Prima Diamond lands prime locations to pursue the Northwest Territories’ gems
Reprinted by permission of Market One Media
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Diamond deposits, in the words of one senior geologist, are like pigeons. Where you find one, you’re likely to find an entire flock.
That’s the guiding logic behind a new wave of diamond mine development and claim staking in the Slave Craton in the Northwest Territories. The NWT already serves as host to some of the world’s richest diamond mines, starting with Ekati and Diavik, followed by Snap Lake, all in the central corridor of the Slave Craton.
Next to follow is the Gahcho Kué diamond project southeast of the prolific Ekati and Diavik diamond mines. When it begins production in 2016, Gahcho Kué is reputed to become one of the largest and richest new diamond mines in the world. This $700-million project has a combined probable mineral reserve estimated at 55.5 million contained carats. De Beers Canada owns 51% of Gahcho Kué and is the operator of the proposed mine. Mountain Province Diamonds TSX:MPV, which discovered the Gahcho Kué diamond resource, owns 49%.
Next to Gahcho Kué is the Kennady North project with four confirmed diamond pipes. Two of the pipes returned diamond sample grades two to three times greater per tonne than Gahcho Kué, as reported by the company.
Circling in the vicinity of Gahcho Kué are projects led by successful veterans of the original 1990s Canadian diamond rush: Randy Turner, CEO of Canterra Minerals TSXV:CTM; Buddy Doyle, director and vice-president of exploration with Margaret Lake Diamonds TSXV:DIA; and Patrick Evans, president and CEO of Kennady Diamonds TSXV:KDI.
Turner discovered the Snap Lake diamond mine. Evans led SouthernEra Resources when it performed much of the foundational geological research in the Slave Craton area two decades ago. Doyle led a team involved in the Diavik discovery. He also took part in exploration at one of two properties in the area acquired this year by Prima Diamond TSXV:PMD.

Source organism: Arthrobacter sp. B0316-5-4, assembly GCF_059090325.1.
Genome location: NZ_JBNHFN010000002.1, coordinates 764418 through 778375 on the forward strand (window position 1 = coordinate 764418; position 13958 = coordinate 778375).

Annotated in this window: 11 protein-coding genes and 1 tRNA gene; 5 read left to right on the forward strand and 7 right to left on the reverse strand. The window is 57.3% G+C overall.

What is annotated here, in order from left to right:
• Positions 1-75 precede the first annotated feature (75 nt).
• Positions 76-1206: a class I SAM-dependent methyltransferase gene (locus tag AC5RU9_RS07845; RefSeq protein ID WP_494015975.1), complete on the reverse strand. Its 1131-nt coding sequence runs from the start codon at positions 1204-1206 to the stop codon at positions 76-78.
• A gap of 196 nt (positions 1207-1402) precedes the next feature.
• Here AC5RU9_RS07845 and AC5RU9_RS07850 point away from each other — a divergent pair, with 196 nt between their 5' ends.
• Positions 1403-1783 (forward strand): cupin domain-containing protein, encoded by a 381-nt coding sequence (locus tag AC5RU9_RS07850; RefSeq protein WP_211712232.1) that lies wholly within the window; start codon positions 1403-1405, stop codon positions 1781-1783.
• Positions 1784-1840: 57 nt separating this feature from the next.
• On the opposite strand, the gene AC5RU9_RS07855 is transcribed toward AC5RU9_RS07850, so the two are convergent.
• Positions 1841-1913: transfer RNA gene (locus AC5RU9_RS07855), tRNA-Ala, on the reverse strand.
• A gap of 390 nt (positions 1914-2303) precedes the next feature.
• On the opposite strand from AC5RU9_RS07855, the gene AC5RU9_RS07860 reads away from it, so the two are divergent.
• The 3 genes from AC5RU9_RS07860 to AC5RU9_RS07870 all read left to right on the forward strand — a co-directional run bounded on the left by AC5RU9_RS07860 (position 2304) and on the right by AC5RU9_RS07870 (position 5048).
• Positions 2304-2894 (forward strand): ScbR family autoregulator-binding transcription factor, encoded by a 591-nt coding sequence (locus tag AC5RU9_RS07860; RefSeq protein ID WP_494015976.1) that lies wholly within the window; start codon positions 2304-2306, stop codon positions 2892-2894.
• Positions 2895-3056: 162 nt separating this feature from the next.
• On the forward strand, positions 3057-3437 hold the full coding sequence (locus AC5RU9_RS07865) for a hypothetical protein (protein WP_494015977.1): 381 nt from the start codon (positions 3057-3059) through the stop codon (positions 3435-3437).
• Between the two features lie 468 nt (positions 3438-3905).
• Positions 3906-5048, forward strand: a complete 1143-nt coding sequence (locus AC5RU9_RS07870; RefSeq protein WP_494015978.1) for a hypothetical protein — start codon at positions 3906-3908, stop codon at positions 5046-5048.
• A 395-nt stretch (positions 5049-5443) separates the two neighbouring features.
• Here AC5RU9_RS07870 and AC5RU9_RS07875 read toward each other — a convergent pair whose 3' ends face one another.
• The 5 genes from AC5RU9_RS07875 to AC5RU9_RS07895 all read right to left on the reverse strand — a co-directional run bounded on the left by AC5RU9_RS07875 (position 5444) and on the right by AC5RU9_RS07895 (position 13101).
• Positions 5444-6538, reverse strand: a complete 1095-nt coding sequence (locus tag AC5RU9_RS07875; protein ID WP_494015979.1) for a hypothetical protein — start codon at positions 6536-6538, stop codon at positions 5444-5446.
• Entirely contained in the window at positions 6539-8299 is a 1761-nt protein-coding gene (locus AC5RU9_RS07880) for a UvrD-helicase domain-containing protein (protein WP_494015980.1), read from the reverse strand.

In mineral exploration, “closeology”—proximity to a mineral resource—can mean a lot, or a little. For a gold deposit, it’s usually irrelevant. For diamonds it’s a whole different story.
“The best place to seek a high-grade diamond deposit is close to one that has already been identified,” explains Roger Morton, professor emeritus in the Department of Earth and Atmospheric Sciences at the University of Alberta.
Prima Diamond—a comparative newcomer to the diamond exploration business—won the staking rush to acquire the highly prized Munn Lake property north of Gahcho Kué. Its Godspeed Lake property is immediately adjacent to Gahcho Kué on the south and has barely been explored.
“Diamonds tend to be like pigeons. They go around in flocks,” Morton says, pointing to Gahcho Kué as the spark for surging interest in the area. “In the Munn Lake area, for example, there is a kimberlite which is the host rock for diamonds.”
Interest in the southern Slave Craton took another jump this summer when tonnage estimates in Kennady’s Kelvin-Faraday kimberlite corridor increased by 30% to 10 million tonnes.
With its two properties, Prima is well positioned to take advantage of the excitement. The 14,000-hectare Munn Lake is 40 kilometres northwest of Gahcho Kué and 40 kilometres east of the Snap Lake diamond mine. It has been the site of $6 million worth of exploration, leading to the discovery more than a decade ago of a diamondiferous kimberlite, and huge kimberlite boulders resting at surface, some as large as 25 metres in diameter.
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